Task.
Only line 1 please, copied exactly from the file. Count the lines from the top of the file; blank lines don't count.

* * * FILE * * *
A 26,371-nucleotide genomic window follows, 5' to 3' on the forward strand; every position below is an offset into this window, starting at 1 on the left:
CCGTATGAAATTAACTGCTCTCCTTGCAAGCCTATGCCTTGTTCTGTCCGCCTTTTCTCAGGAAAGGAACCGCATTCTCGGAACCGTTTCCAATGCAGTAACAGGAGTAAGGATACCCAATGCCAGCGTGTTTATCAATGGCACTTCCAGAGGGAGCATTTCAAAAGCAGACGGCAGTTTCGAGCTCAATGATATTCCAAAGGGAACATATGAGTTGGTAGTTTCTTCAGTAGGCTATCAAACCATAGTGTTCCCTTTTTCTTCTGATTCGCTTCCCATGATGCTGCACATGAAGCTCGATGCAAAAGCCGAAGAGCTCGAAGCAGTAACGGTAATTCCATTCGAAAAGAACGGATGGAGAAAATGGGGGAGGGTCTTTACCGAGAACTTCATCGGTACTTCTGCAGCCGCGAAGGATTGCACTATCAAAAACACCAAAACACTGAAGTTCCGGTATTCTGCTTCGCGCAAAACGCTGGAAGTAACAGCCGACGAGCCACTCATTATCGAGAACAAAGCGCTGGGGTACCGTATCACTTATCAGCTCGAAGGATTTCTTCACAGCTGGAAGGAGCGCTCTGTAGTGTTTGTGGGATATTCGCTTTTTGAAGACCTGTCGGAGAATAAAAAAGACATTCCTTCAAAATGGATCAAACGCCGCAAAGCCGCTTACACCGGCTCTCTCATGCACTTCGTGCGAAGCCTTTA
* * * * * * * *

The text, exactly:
A 26,371-nucleotide genomic window follows, 5' to 3' on the forward strand; every position below is an offset into this window, starting at 1 on the left: